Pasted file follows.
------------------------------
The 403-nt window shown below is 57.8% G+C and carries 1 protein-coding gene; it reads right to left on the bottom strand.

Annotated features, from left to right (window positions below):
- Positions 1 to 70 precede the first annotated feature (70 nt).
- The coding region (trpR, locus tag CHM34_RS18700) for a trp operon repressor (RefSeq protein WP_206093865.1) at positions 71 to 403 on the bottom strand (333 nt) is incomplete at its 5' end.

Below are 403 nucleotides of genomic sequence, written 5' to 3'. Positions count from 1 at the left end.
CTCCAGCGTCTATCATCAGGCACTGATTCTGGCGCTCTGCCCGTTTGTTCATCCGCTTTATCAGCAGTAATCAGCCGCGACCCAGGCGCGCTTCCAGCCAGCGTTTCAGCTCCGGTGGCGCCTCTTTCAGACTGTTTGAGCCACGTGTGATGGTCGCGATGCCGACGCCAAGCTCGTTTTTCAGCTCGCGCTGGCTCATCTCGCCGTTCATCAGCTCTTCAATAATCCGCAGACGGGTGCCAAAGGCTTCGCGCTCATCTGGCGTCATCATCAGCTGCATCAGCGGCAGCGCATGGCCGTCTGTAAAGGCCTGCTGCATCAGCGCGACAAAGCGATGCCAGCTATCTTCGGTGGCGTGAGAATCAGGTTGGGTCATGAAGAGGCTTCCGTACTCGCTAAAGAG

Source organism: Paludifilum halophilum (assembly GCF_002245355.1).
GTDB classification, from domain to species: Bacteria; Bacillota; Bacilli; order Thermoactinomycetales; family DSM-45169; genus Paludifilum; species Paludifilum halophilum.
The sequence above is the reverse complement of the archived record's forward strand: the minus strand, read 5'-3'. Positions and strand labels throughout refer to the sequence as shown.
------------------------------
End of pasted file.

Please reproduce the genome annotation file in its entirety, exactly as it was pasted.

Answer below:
The 403-nt window shown below is 57.8% G+C and carries 1 protein-coding gene; it reads right to left on the bottom strand.

Annotated features, from left to right (window positions below):
- Positions 1 to 70 precede the first annotated feature (70 nt).
- The coding region (trpR, locus tag CHM34_RS18700) for a trp operon repressor (RefSeq protein WP_206093865.1) at positions 71 to 403 on the bottom strand (333 nt) is incomplete at its 5' end.

Below are 403 nucleotides of genomic sequence, written 5' to 3'. Positions count from 1 at the left end.
CTCCAGCGTCTATCATCAGGCACTGATTCTGGCGCTCTGCCCGTTTGTTCATCCGCTTTATCAGCAGTAATCAGCCGCGACCCAGGCGCGCTTCCAGCCAGCGTTTCAGCTCCGGTGGCGCCTCTTTCAGACTGTTTGAGCCACGTGTGATGGTCGCGATGCCGACGCCAAGCTCGTTTTTCAGCTCGCGCTGGCTCATCTCGCCGTTCATCAGCTCTTCAATAATCCGCAGACGGGTGCCAAAGGCTTCGCGCTCATCTGGCGTCATCATCAGCTGCATCAGCGGCAGCGCATGGCCGTCTGTAAAGGCCTGCTGCATCAGCGCGACAAAGCGATGCCAGCTATCTTCGGTGGCGTGAGAATCAGGTTGGGTCATGAAGAGGCTTCCGTACTCGCTAAAGAG

Source organism: Paludifilum halophilum (assembly GCF_002245355.1).
GTDB classification, from domain to species: Bacteria; Bacillota; Bacilli; order Thermoactinomycetales; family DSM-45169; genus Paludifilum; species Paludifilum halophilum.
The sequence above is the reverse complement of the archived record's forward strand: the minus strand, read 5'-3'. Positions and strand labels throughout refer to the sequence as shown.